The Lion tailed macaque is a flagship species of the Western Ghats
2. The Eastern Himalayas:
The Eastern Himalayas is the region encompassing Bhutan, northeastern India, and southern, central, and eastern Nepal.
Together, the Himalayan mountain system is the world’s youngest and home to the world’s highest peaks, which include Mount Everest and K2. The Himalayan system includes over 100 mountains exceeding 7200 metres.
Some of the world’s major river systems arise in the Himalayas and their combined drainage basin is home to some 3 billion people (almost half of Earth’s population) in 18 countries.
The Eastern Himalayan hotspot has nearly 163 globally threatened species including the One-horned Rhinoceros (Rhinoceros unicornis), the Wild Asian Water buffalo [Bubalusbubalis (Arnee)] and in all 45 mammals, 50 birds, 17 reptiles, 12 amphibians, 3 invertebrate and 36 plant species.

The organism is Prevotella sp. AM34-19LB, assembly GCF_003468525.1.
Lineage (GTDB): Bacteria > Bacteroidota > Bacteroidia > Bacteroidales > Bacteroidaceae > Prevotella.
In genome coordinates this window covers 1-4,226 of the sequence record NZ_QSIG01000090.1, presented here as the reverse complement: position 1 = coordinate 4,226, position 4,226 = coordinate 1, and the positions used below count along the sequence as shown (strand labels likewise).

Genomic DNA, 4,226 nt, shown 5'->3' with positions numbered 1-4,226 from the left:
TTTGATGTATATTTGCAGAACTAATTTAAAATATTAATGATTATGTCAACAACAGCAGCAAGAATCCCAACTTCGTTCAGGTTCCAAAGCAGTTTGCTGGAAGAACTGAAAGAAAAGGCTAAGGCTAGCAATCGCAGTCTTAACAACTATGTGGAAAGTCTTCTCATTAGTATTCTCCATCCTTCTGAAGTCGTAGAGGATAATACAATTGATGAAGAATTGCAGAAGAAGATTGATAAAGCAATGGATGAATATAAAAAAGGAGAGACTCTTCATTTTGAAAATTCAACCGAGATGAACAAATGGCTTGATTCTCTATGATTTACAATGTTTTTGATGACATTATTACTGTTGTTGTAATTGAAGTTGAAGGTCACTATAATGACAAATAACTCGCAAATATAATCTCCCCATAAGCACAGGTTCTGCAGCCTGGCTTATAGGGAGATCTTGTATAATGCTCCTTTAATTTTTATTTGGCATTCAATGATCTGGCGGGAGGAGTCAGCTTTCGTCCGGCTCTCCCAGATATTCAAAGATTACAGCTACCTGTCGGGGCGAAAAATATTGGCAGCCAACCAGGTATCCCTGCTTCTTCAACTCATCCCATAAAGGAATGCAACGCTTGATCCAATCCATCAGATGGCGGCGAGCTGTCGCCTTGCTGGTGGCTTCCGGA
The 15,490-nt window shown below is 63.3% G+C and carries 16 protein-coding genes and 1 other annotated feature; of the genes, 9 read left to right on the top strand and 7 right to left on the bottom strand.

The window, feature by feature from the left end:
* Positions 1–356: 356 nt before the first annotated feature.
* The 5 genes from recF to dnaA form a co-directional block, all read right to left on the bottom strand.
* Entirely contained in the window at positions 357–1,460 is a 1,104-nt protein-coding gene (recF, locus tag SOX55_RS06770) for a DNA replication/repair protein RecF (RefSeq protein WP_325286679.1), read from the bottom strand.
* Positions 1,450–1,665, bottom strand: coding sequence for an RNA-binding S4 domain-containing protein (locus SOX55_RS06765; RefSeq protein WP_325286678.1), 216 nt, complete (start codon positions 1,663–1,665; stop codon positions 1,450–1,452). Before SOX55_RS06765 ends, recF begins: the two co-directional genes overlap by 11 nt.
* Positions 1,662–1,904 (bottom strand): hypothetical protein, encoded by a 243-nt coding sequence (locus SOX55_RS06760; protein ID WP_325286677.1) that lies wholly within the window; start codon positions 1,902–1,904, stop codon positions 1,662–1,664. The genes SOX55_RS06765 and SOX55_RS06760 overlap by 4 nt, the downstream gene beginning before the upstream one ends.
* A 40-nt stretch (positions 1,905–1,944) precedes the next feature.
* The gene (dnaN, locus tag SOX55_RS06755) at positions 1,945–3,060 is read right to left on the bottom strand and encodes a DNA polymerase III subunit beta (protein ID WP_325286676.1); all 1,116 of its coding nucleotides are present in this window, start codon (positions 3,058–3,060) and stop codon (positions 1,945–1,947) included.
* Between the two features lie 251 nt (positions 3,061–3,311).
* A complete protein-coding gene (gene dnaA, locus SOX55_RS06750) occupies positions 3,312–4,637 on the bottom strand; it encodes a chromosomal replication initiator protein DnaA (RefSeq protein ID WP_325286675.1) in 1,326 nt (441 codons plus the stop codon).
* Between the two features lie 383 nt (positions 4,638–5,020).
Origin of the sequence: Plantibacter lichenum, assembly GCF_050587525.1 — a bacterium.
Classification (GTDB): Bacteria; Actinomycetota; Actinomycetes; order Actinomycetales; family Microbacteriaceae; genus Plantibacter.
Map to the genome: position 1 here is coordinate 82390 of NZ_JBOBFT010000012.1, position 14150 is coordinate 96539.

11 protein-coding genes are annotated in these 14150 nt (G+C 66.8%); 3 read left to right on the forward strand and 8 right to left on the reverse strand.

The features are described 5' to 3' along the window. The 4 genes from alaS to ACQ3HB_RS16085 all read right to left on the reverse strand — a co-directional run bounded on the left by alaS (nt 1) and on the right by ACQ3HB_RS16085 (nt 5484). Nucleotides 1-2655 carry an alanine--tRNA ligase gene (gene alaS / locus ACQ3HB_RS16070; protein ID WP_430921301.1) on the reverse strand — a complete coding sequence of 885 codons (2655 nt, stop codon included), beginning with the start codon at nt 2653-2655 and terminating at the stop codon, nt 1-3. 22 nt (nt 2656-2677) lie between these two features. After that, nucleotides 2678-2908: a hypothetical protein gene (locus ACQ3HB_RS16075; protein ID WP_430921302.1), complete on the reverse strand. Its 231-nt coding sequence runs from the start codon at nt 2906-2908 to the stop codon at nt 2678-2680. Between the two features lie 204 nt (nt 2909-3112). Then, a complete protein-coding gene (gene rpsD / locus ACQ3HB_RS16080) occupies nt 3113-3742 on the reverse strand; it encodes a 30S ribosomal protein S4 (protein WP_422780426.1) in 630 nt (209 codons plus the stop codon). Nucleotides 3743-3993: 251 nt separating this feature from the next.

The Relict Dragonfly (Epiophlebialaidlawi) is an endangered species found here with the only other species in the genus being found in Japan.
The region is also home to the Himalayan Newt (Tylototritonverrucosus), the only salamander species found within Indian limits.
There are an estimated 10,000 species of plants in the Himalayas, of which one-third are endemic and found nowhere else in the world. Five families – Tetracentraceae, Hamamelidaceae, Circaesteraceae, Butomaceae and Stachyuraceae – are completely endemic to this region.
Many plant species are found even in the highest reaches of the Himalayan Mountains. E.g. a plant species Ermaniahimalayensis was found at an altitude of 6300 metres in northwestern Himalayas.
A few threatened endemic bird species such as the Himalayan Quail, Cheer pheasant, Western tragopan are found here, along with some of Asia’s largest and most endangered birds such as the Himalayan vulture and White-bellied heron.
The Saola, a bovine, is one of the world’s rarest mammals and was discovered in Vietnam only in 1992.